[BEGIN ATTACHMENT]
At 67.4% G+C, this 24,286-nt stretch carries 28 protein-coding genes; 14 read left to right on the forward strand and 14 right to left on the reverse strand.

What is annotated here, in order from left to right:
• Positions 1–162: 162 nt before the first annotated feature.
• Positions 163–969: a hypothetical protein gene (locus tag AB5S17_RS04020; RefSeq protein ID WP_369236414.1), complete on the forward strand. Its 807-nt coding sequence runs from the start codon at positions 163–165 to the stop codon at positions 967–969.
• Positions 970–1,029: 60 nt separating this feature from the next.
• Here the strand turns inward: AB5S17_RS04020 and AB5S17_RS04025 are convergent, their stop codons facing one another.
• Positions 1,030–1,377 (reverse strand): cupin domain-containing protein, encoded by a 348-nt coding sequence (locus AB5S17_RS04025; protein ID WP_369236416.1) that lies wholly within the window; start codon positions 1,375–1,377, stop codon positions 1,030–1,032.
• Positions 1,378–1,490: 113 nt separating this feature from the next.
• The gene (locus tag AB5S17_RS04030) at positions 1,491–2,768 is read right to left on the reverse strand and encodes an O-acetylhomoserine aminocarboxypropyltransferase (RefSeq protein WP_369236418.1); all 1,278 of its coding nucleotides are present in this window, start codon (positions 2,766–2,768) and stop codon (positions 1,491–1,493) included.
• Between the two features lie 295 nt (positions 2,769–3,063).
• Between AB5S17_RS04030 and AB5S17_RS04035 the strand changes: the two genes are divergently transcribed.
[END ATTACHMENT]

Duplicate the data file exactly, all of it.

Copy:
At 67.4% G+C, this 24,286-nt stretch carries 28 protein-coding genes; 14 read left to right on the forward strand and 14 right to left on the reverse strand.

What is annotated here, in order from left to right:
• Positions 1–162: 162 nt before the first annotated feature.
• Positions 163–969: a hypothetical protein gene (locus tag AB5S17_RS04020; RefSeq protein ID WP_369236414.1), complete on the forward strand. Its 807-nt coding sequence runs from the start codon at positions 163–165 to the stop codon at positions 967–969.
• Positions 970–1,029: 60 nt separating this feature from the next.
• Here the strand turns inward: AB5S17_RS04020 and AB5S17_RS04025 are convergent, their stop codons facing one another.
• Positions 1,030–1,377 (reverse strand): cupin domain-containing protein, encoded by a 348-nt coding sequence (locus AB5S17_RS04025; protein ID WP_369236416.1) that lies wholly within the window; start codon positions 1,375–1,377, stop codon positions 1,030–1,032.
• Positions 1,378–1,490: 113 nt separating this feature from the next.
• The gene (locus tag AB5S17_RS04030) at positions 1,491–2,768 is read right to left on the reverse strand and encodes an O-acetylhomoserine aminocarboxypropyltransferase (RefSeq protein WP_369236418.1); all 1,278 of its coding nucleotides are present in this window, start codon (positions 2,766–2,768) and stop codon (positions 1,491–1,493) included.
• Between the two features lie 295 nt (positions 2,769–3,063).
• Between AB5S17_RS04030 and AB5S17_RS04035 the strand changes: the two genes are divergently transcribed.